'The Bowery' is a song from the musical A Trip to Chinatown with music by Percy Gaunt and lyrics by Charles H. Hoyt. The musical toured the country for several years and then opened on Broadway in 1891.
The song is written in 3/4 time in a major key. The lyrics describe an incident in New York City and have nothing to do with the plot, a story set in San Francisco. They consist of six verses interspersed with the chorus, which ends with the vow:
The Bowery, the Bowery,
I'll never go there anymore!
Although the Bowery neighbourhood of New York City was where theater life flourished from about 1860 to 1875, by the 1880s it had become a sordid district. The experience of the singer is described in part by the Village Voice newspaper:
He's [the singer] buttonholed by a grifter and conned by a shopkeeper before entering "a concert hall," where he starts a row because he thinks "A New Coon in Town" is directed at him. Bye-bye rube: "A man called a bouncer attended to me./I'll never go there any more."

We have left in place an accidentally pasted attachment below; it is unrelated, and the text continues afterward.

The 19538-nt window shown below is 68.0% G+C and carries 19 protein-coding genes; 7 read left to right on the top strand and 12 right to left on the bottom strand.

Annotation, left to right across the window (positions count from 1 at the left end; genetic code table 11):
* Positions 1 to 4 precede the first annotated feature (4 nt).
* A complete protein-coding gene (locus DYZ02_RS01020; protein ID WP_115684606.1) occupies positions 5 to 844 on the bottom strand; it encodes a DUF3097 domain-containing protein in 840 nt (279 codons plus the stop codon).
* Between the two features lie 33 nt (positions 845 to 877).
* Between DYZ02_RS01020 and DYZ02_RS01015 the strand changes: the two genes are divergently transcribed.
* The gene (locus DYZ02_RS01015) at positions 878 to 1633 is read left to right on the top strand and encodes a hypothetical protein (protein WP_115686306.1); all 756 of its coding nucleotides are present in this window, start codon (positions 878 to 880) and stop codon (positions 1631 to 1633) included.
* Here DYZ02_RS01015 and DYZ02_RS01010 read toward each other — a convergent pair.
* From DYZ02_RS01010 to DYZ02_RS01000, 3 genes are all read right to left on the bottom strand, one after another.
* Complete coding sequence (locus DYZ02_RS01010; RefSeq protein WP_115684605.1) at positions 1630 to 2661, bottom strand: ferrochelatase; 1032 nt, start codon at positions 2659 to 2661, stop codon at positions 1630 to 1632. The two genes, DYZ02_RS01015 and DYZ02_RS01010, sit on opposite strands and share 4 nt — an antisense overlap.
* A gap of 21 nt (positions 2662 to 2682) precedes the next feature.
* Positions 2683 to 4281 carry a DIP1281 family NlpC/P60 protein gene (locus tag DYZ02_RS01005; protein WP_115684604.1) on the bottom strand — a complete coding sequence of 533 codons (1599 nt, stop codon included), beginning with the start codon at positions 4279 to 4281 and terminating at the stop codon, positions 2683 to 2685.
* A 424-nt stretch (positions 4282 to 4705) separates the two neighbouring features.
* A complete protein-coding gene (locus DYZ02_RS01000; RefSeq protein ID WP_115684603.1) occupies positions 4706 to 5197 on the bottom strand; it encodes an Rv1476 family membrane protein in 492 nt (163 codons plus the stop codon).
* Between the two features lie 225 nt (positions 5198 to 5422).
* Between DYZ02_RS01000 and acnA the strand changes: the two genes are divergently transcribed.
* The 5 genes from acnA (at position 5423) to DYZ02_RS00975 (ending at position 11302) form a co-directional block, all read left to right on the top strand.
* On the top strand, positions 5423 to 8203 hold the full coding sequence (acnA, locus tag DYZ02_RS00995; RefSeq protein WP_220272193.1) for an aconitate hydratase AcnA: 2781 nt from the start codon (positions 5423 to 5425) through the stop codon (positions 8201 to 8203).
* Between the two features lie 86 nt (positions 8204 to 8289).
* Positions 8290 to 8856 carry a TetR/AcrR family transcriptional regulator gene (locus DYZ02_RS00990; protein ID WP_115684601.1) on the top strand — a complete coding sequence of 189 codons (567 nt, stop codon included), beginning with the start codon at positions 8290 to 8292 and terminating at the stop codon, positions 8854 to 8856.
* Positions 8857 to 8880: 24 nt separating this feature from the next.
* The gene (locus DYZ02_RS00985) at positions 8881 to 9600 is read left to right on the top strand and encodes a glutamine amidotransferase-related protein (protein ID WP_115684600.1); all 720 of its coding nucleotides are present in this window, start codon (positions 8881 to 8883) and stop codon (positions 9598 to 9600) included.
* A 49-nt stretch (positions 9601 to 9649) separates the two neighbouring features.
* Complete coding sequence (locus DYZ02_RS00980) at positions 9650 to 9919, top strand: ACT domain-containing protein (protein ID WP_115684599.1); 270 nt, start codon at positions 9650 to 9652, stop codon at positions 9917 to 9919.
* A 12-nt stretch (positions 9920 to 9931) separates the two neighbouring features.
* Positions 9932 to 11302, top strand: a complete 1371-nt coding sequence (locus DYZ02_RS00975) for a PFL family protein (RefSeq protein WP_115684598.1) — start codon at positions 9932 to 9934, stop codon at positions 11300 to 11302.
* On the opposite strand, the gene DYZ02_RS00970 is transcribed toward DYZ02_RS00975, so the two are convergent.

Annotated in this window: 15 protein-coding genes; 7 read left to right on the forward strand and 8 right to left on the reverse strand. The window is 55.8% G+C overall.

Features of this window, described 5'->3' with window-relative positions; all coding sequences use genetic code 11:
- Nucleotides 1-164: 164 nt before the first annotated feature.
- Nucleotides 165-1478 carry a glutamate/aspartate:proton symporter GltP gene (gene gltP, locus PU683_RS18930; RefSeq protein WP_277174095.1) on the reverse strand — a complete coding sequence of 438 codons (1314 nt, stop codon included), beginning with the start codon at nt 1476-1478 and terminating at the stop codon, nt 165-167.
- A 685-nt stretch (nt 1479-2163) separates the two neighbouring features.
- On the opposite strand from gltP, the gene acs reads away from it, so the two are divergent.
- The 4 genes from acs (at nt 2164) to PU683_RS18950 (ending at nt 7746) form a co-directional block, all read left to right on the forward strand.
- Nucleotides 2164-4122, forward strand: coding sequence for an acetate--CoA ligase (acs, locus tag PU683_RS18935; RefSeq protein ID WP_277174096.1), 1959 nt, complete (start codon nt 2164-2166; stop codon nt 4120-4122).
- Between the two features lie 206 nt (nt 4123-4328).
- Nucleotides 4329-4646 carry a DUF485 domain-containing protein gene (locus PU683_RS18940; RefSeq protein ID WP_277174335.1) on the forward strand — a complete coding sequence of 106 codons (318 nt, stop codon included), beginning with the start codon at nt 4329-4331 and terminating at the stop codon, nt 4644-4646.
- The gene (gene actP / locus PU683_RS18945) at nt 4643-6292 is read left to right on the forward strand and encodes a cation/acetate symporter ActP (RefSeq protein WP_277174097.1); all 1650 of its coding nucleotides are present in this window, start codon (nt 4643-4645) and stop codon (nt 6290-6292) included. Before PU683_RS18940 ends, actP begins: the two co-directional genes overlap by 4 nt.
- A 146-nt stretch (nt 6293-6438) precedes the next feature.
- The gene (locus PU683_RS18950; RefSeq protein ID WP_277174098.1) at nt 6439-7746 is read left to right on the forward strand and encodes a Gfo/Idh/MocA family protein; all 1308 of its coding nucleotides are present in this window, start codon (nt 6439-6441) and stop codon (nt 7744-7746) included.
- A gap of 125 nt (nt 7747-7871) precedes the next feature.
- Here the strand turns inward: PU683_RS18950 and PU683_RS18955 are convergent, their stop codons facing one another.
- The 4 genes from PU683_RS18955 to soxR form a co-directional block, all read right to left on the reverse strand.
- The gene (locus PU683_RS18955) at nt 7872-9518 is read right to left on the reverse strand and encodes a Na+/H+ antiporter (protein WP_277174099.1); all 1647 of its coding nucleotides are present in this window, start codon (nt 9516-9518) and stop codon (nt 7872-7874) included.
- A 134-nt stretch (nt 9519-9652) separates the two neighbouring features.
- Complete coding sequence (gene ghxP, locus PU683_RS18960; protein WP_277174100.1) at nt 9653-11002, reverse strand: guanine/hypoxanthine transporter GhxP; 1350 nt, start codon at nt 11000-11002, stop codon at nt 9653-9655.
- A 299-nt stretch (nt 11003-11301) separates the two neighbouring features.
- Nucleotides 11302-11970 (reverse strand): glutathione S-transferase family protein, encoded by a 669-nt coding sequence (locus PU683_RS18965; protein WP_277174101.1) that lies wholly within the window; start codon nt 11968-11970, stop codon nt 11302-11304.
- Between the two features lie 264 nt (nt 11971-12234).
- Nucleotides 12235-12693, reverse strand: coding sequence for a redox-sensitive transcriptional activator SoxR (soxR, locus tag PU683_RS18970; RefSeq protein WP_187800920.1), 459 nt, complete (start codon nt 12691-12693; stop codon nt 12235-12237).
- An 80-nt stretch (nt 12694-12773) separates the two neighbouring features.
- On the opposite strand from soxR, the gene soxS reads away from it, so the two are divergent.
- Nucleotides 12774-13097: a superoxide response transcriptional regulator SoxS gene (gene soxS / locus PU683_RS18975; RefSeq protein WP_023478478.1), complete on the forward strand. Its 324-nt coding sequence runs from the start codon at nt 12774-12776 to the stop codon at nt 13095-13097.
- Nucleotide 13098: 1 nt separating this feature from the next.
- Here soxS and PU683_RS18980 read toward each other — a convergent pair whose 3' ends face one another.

The Producer / playwright / lyricist, Charles H. Hoyt (1849–1900), collaborated on at least 11 musicals with conductor / composer Percy Gaunt (1852–1896). Hoyt, who has been called the Father of American Farce, developed a style in his musicals based upon fast action, outrageous situations, witty dialogue, dancing, acrobatics, and singing. The meager plot of A Trip to Chinatown did not remain constant during its long run but varied with changes in novelty acts, songs, characters, and lines. One constant was The Bowery, which had been interpolated initially to shore up the musical's appeal. The strategy proved successful, and The Bowery became a major factor in the show's success. It was introduced on Broadway by comic Harry Conor. A Trip to Chinatown ran for 650 performances and set a Broadway record which would stand for 20 years. The Bowery sold more than a million copies of sheet music and has remained a familiar song.
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